Albert Pike’s Birthday – December 29th
Albert Pike was a scholar of many talents. He was born in Boston, Massachusetts on December 29, 1809. He came from an ancestry that had been in America since 1635. Although he was accepted at Harvard University in 1825, he chose not to attend but instead set out on a self-education program that he followed all of his life.
He started as a school teacher in Massachusetts before setting out for the west in 1831 and spent time in Nashville, Tennessee, St. Louis, Missouri and Taos, New Mexico. By 1833 he settled in Arkansas and began writing articles where he was invited to join the newspaper staff. Here he married Mary Ann Hamilton in 1834 and purchased the newspaper, the Arkansas Advocate.
He studied for the Arkansas bar and was admitted in 1837 at which time he sold the newspaper. He was an affective lawyer and represented clients of many levels of society including Native American Tribes. By 1849, his talents as a jurist allowed him to practice law before the United States Supreme Court.
In July 1850 he joined the Masonic Lodge and became an Entered Apprentice and Fellow Craft in Western Lodge 2 in Little Rock. Here he was raised a Master Mason in August.
During the American Civil War, he briefly served as a Brigadier General in the Confederacy in Arkansas from November 1861 until resigning in May 1862. In 1863 he served as an Associate Justice in the Arkansas State Supreme Court. After the war Pike moved to New York City, then briefly to Canada. In 1866, he was pardoned by President Andrew Johnson.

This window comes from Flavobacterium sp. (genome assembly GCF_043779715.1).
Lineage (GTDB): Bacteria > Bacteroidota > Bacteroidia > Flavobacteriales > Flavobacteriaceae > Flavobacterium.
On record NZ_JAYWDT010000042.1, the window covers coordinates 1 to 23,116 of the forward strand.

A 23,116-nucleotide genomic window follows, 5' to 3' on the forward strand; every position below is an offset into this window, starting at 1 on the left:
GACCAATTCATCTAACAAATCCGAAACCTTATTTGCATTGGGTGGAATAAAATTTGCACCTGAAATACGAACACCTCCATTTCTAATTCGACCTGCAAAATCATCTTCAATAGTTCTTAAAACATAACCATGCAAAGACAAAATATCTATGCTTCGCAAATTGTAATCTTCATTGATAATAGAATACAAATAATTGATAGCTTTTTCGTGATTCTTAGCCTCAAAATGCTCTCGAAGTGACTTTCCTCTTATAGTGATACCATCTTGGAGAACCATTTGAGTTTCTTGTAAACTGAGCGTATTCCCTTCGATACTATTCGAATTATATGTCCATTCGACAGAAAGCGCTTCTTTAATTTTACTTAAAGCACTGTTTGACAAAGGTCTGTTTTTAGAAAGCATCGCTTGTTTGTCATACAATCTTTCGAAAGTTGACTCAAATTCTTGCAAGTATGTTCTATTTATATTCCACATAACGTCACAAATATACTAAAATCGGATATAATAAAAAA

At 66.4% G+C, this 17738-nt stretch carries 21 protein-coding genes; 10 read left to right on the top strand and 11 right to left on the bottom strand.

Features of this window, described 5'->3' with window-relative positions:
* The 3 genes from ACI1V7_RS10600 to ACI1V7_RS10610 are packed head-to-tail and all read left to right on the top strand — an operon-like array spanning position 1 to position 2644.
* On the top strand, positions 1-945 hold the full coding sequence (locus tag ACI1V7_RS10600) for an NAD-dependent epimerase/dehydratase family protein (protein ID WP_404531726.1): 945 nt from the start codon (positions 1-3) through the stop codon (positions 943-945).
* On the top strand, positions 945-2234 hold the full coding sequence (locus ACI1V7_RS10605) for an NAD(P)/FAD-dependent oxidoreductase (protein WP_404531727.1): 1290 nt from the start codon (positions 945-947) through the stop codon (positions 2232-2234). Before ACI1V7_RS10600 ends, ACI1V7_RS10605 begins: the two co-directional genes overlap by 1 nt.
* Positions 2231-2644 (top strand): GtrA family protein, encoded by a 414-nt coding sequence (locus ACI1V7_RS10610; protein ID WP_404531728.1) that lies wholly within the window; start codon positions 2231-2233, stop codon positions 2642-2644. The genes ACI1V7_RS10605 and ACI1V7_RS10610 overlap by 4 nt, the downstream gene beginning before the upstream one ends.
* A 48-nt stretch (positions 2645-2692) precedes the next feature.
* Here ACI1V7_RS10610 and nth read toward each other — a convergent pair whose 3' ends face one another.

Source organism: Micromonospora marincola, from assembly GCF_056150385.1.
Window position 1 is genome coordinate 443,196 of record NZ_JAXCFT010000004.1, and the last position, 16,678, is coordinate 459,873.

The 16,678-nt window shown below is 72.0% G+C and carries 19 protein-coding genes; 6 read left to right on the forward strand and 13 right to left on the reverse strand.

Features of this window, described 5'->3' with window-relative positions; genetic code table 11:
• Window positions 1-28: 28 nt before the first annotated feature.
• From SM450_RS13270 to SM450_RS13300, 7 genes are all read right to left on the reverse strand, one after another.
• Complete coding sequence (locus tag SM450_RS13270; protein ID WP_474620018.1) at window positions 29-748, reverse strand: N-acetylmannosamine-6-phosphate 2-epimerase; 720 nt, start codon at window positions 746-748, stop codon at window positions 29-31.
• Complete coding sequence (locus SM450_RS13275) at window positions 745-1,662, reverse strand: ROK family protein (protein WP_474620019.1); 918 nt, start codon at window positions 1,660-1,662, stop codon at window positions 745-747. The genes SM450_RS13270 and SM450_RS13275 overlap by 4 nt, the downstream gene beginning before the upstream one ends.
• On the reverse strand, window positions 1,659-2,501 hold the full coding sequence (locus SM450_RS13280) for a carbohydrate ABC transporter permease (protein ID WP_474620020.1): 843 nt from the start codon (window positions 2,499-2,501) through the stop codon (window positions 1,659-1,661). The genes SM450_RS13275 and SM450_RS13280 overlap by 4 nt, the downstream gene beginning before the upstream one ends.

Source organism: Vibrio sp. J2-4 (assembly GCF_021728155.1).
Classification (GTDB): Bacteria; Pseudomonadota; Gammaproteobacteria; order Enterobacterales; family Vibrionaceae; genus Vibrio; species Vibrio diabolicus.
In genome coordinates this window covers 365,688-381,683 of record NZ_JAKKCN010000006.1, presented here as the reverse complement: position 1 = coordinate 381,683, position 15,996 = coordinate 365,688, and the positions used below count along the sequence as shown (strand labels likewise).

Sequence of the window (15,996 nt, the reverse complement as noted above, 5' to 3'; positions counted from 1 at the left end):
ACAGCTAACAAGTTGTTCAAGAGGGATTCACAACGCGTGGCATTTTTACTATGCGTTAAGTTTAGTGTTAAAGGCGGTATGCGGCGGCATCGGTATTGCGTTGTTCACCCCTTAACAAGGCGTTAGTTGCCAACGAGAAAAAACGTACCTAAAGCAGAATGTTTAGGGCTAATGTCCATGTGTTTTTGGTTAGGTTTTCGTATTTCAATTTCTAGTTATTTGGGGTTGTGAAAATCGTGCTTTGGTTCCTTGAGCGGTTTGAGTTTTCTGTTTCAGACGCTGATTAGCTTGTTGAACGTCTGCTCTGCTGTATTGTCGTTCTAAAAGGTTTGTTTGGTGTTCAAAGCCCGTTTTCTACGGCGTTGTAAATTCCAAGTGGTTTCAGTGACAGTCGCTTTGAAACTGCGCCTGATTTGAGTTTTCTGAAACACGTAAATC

He was very active in Freemasonry for the rest of his life. In 1859 he was elected Sovereign Grand Commander of the Southern Jurisdiction of Scottish Rite and held this honor until 1889. During this time he wrote the book he is most known for called Morals and Dogma of the Ancient and Accepted Scottish Rite of Freemasonry. It was first published in 1871 and went through several editions. To this day his Masonic work is considered highly influential.
Albert Pike died April 2, 1891 in Charleston, South Carolina. He was 81. He was originally buried in Oak Hill Cemetery but in 1944 his body was moved to the House of the Temple in Washington, D.C. Here, in the headquarters of the Southern Jurisdiction of the Scottish Rite, he lies in rest where his personal library and other artifacts are on display.
Although he has been criticized for some of his views, and rightfully so, he was an important man of his times. His talents were directed to building the Scottish Rite and his efforts have had a significant impact to this very day.
This article has been written & compiled by Dan Ardinger.